Grant will help unravel internal politics of terrorist violence

Ethan Bueno de Mesquita, Associate Professor at the Harris School of Public Policy Studies, has received a three-year, $892,000 grant from the Office of Naval Research to study how the internal dynamics of terrorist and insurgent organizations affect their use of violence.

His project, entitled "Factions, Internal Competition, and Asymmetric Violence," ultimately aims to increase the efficacy of counterinsurgency and counterterrorism tactics by better understanding the internal factors contributing to their external aggressions.

"Terrorist and insurgent groups, like any organization, are internally complicated, with competing factions, leadership struggles and all the rest of it," said Bueno de Mesquita. "It seems pretty clear when looking at terrorist groups that part of what is going on when they engage in violence…is the internal political struggles within the group."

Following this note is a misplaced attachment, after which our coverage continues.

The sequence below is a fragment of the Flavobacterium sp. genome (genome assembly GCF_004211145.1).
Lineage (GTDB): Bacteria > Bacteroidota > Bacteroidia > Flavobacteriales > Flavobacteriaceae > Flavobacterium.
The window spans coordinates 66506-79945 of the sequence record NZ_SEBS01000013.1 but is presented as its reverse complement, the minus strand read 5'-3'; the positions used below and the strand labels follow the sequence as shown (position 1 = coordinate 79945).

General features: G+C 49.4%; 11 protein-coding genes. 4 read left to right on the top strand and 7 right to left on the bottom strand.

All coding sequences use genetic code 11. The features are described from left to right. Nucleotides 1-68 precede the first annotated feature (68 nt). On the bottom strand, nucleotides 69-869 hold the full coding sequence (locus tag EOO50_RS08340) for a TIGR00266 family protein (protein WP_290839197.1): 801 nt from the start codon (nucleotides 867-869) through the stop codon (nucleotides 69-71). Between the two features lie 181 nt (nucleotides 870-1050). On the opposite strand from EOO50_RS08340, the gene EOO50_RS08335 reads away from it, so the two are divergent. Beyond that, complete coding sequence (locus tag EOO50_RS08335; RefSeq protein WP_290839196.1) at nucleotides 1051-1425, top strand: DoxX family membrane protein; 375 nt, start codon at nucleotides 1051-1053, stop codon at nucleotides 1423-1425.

His research will fill an important gap in the current terrorism literature. Few scholars have focused on internal factions, when those factions are in conflict with each other, when they are in conflict with government and how those two are linked.

It is key to view them as strategic opponents with internal dynamics much like a firm, to which institutions, organizational structure and goals matter, according to Bueno de Mesquita.

"We need to think seriously about their recruitment practices. We need to think seriously about their compensation practices. We need to think seriously about when factions integrate versus when they are in conflict with each other. We need to think seriously about how they transmit information," he said.

Bueno de Mesquita will use the grant to support data collection and analysis, development of new theoretical models of factionalized conflict and help from research assistants, consultants and postdoctoral fellows. He will start his data analysis with the Israeli-Palestinian conflict, and hopefully move on to Iraq and Pakistan, depending on the data available.

By supplying the ONR with targeted theoretical models and case analyses, Bueno de Mesquita hopes his research will shed light on the reasons behind terrorist and insurgent violence and help to improve prevention efforts.